How do liposomes work and why do we need them?
Liposomes are tiny nanometer-sized fat globules (lipids) that can not even be seen under a microscope. They are so small (about 0,000,200 mm) that you need an electron microscope. In order to produce a liposome, a great deal of energy is required, along with the complex equipment required.
It has been found that liposomes are extremely effective carriers that can carry medicines and vitamins in the smallest amounts to their destination in our body. In contrast to the conventional oral administration of these vitamins or medicines, these, enclosed by the lipid mentioned, reach where our body needs them safely and without losses.
Liposomes and bioavailability
Our intestines, which are responsible for more than 80 percent of our immune system, can now absorb these liposomes with the enclosed (encapsulated) cargo and pass them on to our bloodstream. To be more precise, it is our intestinal villi, which can absorb such liposomes very well and which then go directly into our bloodstream. The liposomes therefore play a very important and effective carrier function, with which almost 100 percent usability can be achieved. This is also referred to as bioavailability. However, this bioavailability depends very much on the size of these liposomes. As mentioned above, these particles must not be too large and must be around 200 nanometers to ensure optimal bioavailability. More precisely between 150 nanometers and 250 nanometers or in other words 0,000,150 millimeters and 0,000,250 millimeters. This is the size that our intestinal villi can absorb best. Here is an infographic on how a liposome enters our body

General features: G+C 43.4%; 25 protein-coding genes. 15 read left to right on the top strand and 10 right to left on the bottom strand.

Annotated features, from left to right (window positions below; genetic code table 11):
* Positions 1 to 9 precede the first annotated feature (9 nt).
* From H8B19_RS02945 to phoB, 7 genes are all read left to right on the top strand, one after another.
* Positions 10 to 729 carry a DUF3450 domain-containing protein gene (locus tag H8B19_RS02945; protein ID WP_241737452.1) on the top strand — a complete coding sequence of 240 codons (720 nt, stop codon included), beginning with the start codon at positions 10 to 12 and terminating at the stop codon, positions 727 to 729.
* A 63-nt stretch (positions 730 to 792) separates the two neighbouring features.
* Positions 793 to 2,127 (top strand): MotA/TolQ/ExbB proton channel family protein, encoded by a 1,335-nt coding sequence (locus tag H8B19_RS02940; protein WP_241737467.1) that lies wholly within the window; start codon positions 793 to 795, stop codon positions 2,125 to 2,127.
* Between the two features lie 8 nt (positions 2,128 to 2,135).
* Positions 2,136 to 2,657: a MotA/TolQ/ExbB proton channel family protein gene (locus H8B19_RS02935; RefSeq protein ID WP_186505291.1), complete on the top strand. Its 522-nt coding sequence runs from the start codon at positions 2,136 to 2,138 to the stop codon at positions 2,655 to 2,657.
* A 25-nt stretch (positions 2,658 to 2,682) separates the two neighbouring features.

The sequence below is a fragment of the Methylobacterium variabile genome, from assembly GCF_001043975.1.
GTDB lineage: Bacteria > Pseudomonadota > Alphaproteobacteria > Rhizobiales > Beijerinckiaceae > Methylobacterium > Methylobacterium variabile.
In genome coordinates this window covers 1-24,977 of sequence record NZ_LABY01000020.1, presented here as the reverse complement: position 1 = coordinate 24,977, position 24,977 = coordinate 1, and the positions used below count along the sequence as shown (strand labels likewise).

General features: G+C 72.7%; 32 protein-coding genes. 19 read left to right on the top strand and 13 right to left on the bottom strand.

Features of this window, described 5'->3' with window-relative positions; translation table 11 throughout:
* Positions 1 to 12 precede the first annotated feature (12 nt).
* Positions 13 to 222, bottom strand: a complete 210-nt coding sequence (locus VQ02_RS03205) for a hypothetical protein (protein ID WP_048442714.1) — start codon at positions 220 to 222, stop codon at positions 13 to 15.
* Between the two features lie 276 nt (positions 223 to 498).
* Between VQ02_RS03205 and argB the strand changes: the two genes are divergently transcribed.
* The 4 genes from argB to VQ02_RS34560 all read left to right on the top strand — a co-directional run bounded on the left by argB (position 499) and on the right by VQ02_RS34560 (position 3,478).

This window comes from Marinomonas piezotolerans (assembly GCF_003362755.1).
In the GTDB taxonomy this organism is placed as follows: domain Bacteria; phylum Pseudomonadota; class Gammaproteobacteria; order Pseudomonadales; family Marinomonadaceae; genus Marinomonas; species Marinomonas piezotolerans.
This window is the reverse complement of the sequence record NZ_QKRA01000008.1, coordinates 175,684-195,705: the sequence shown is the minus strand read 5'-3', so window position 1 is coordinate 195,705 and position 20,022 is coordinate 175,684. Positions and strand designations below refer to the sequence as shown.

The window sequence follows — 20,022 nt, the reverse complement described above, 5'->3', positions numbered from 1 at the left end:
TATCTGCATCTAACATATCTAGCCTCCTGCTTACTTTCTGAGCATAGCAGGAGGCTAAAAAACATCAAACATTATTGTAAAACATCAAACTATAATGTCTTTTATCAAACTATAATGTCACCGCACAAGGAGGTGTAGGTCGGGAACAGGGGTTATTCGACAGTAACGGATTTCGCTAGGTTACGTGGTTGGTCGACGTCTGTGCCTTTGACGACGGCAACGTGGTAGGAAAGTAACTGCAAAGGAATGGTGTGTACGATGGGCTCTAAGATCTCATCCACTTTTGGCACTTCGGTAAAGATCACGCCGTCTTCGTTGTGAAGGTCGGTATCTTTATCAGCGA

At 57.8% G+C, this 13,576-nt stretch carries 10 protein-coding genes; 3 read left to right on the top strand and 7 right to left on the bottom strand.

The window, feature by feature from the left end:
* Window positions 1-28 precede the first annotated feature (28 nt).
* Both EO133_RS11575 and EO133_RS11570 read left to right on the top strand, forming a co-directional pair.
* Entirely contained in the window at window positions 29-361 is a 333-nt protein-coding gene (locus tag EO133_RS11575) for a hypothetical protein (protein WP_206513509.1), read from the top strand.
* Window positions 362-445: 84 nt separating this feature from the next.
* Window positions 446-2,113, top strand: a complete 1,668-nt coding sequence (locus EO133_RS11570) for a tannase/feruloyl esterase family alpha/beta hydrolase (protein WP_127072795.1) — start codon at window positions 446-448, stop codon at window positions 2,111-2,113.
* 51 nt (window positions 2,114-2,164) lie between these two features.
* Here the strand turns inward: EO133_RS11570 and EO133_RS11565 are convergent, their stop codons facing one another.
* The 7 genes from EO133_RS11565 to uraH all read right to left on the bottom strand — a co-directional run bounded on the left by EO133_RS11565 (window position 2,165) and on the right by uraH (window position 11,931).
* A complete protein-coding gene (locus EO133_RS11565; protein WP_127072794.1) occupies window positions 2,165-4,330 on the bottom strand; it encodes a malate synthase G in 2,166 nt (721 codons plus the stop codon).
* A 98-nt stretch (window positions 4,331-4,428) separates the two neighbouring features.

Why are liposomes needed?
When taking vitamins, our organism can use them in very different ways, resp. the bioavailability is very different for the different vitamins. The bioavailability of vitamin C is very low. This means that our body can only use this vitamin very poorly if it is taken normally and orally. The usability (bioavailability) is only about 18%. This means that 82% of the vitamin C ingested is excreted by our body. In order to prevent this and to achieve better usability (bioavailability), we need the liposome. It acts as a carrier substance and can also withstand stomach acid without damage. As soon as it has passed from the intestinal villi into the bloodstream, the journey continues to our cells. Here another advantage comes into play. Our cell walls are made of the same material as our liposomes. The liposome then docks and then delivers its cargo (vitamin C) to these cells. The vitamin then reaches its destination undamaged and in full effectiveness, where it can then build up our immune system.
Certificate and measurement results – bioavailability
Interested parties can call up the technical data and measurement results for bioavailability here. These test results give an impression and explanation of why the particle size plays a decisive factor in the effectiveness.